Rachel Gillette, Holland & Hart partner and leader of the firm’s Cannabis group, was one of the country’s first lawyers to dedicate her practice to cannabis law. Nationally ranked as a Band 1 cannabis lawyer in Chambers USA, Rachel has over a decade of experience helping clients navigate complex regulatory, financial, and operational challenges. She works with startups, established cannabis operations, investors, and ancillary businesses at all points along the cannabis industry supply chain.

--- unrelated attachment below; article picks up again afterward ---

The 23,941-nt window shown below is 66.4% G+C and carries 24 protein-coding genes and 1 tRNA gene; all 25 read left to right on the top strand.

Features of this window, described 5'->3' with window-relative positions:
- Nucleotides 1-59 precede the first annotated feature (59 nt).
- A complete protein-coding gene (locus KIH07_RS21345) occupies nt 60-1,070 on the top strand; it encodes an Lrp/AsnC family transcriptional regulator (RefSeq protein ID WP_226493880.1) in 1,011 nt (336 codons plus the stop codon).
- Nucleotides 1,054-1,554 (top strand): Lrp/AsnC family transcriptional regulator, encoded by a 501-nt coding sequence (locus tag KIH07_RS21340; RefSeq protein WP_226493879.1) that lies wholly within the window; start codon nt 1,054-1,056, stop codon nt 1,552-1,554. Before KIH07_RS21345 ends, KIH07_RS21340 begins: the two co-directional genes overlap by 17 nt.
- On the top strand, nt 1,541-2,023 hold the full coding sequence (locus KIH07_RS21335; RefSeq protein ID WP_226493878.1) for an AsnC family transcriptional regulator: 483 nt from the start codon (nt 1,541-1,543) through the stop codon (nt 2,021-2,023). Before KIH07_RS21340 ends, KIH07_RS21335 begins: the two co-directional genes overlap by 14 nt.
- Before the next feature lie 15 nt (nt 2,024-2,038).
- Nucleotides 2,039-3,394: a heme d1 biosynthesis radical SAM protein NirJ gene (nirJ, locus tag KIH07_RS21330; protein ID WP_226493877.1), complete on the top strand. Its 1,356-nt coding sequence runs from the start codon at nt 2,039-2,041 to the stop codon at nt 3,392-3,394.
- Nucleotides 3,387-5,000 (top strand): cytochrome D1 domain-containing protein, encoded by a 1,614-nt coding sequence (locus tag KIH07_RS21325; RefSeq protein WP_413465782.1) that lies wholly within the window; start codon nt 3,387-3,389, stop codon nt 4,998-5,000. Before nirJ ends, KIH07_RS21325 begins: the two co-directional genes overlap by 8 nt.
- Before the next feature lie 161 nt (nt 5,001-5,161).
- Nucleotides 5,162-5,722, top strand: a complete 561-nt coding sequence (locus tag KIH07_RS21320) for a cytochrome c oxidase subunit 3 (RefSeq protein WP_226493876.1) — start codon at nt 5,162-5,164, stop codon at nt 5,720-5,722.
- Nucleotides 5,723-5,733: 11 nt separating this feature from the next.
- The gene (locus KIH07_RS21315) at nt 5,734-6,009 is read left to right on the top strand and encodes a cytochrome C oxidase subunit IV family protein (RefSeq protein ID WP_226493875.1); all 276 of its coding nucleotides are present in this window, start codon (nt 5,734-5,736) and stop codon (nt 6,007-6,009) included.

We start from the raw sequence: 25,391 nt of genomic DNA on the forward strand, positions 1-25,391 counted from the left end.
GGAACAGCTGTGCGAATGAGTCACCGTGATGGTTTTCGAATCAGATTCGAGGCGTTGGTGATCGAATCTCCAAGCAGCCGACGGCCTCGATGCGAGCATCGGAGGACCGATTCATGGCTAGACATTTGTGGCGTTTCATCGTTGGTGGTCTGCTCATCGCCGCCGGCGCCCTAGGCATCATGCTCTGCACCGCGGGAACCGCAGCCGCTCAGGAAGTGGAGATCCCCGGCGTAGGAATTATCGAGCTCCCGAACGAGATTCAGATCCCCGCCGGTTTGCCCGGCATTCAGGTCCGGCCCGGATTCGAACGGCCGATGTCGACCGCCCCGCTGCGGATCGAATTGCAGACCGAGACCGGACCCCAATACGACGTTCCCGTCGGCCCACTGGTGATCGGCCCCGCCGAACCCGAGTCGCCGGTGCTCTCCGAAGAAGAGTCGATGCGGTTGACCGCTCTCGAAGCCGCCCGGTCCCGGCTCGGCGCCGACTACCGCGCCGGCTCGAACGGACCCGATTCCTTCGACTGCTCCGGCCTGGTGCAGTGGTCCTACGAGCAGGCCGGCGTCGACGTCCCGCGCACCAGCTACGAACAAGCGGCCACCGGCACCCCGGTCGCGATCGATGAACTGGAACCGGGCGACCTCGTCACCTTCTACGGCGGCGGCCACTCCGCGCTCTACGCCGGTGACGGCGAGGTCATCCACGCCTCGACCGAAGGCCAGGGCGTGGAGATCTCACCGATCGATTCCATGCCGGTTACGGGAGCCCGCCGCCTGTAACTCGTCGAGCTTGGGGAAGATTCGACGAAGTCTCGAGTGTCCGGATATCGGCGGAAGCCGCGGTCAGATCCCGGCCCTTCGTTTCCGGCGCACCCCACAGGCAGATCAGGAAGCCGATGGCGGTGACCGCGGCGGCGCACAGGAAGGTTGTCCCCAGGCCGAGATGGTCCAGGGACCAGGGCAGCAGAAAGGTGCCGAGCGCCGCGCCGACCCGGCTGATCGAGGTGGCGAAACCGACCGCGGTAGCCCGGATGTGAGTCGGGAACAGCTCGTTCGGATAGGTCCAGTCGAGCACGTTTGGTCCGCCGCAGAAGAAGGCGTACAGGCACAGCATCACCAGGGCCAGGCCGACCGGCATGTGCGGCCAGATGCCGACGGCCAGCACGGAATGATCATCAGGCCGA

Jennifer Benda, tax controversy and litigation partner at Holland & Hart, handles high dollar value, sensitive tax matters with significant legal issues at stake for businesses and individuals, leading initiatives for the firm’s Tax and Benefits and Cannabis Industry groups. Jennifer helps clients plan and implement proactive tax strategies to protect their assets and achieve their business and financial goals. She is dual ranked by Chambers USA in Cannabis Law Nationwide and in Tax Law in Colorado.